37. Yes, I love house centipedes. And spiders and snakes and … . Maybe because I was raised in the deep woods of northwest New Jersey after WWII and came to feel at one with everything around me. I recognize you as a fellow non-earthling. If someone were to call either of us normal or average, we would silently feel insulted, wouldn’t we. After I reluctantly left the woods I got BS and MS degrees in physics, and then after about 10 years of various accomplishments and hardships, I became a doctor of chiropractic and went into solo practice for 20 years. During that time I engaged in various, spontaneous things. I won a 10-mile running race, I had a 5-morning-a-week live talk show on the local radio station, and I gave an off-the-cuff talk to a large room full of state prison inmates. After that I taught physics and math at WNCC and UNR in western Nevada. For the past 13 years I’ve conducted my own agricultural research on perennial, prolific, food-producing plants hardy to the high desert of northern Nevada. I’m now in the process of moving to a horse ranch in Minden, Nevada, where I will be landscaper and groundskeeper for what, at the moment, is 10 acres of sagebrush, tumbleweeds, and wild grass. Oh, dear. Why am I telling you all this? Maybe because I’m an ADD non-earthling scientist, and I get excited when I meet a kindred spirit. I’ve never lived in a western desert ranch environment before. When I get there I’ll assess the need for house centipedes. I kind of hope I’ll need some.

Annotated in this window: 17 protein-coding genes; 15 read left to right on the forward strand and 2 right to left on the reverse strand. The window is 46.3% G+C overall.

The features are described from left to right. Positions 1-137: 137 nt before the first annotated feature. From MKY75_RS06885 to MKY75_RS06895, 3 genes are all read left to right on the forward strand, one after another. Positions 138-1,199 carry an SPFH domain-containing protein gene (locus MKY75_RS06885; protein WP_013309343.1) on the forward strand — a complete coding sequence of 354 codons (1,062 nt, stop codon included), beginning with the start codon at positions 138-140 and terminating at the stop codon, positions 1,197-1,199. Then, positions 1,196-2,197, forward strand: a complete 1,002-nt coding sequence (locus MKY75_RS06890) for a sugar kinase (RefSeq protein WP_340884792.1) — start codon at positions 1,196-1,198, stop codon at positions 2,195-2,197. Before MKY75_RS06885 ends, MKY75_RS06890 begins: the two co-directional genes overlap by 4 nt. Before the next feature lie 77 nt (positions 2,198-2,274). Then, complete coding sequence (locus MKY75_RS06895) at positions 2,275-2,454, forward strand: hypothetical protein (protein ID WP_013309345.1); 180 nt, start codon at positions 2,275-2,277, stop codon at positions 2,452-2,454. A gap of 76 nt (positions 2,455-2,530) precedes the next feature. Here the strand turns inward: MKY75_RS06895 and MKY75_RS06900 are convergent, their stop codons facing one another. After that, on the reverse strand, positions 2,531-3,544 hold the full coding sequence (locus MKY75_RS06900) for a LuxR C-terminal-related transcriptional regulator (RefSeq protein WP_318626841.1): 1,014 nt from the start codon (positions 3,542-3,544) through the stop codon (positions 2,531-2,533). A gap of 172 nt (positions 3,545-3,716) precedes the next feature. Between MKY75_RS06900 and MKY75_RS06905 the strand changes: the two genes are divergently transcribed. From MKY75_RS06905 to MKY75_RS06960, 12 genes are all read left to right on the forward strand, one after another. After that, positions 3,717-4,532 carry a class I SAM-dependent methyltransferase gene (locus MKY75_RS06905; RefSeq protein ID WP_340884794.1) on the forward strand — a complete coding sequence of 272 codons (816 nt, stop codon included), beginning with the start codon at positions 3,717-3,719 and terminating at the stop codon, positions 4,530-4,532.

38. Ok , so , I guess,
    the enemy of my enemy , is my…..acquaintance , as I have always counted on spiders to keep ants , etc , in check .
    That being said , I know , all , centipedes \milipedes , are poisones , how bad , is their bite\sting ?

  39. House centipedes are awesome. The misinformation on this insect is egregious. Large numbers of house centipedes are eating and indicate that there are pests that most don’t want in their house ..
    Excellent predator as well as indicator that there is a pest problem but the house centipede isn’t one of them !

  40. Please accept my apologies for mislabeling the centipede with the label insect. But most don’t distinguish and many of our macro arthropod as well as our micro arthropod remains poorly understood or completely dismissed .
    Both are very important, a vitally important facet even in the ability to heal our soils as well as keep them viable .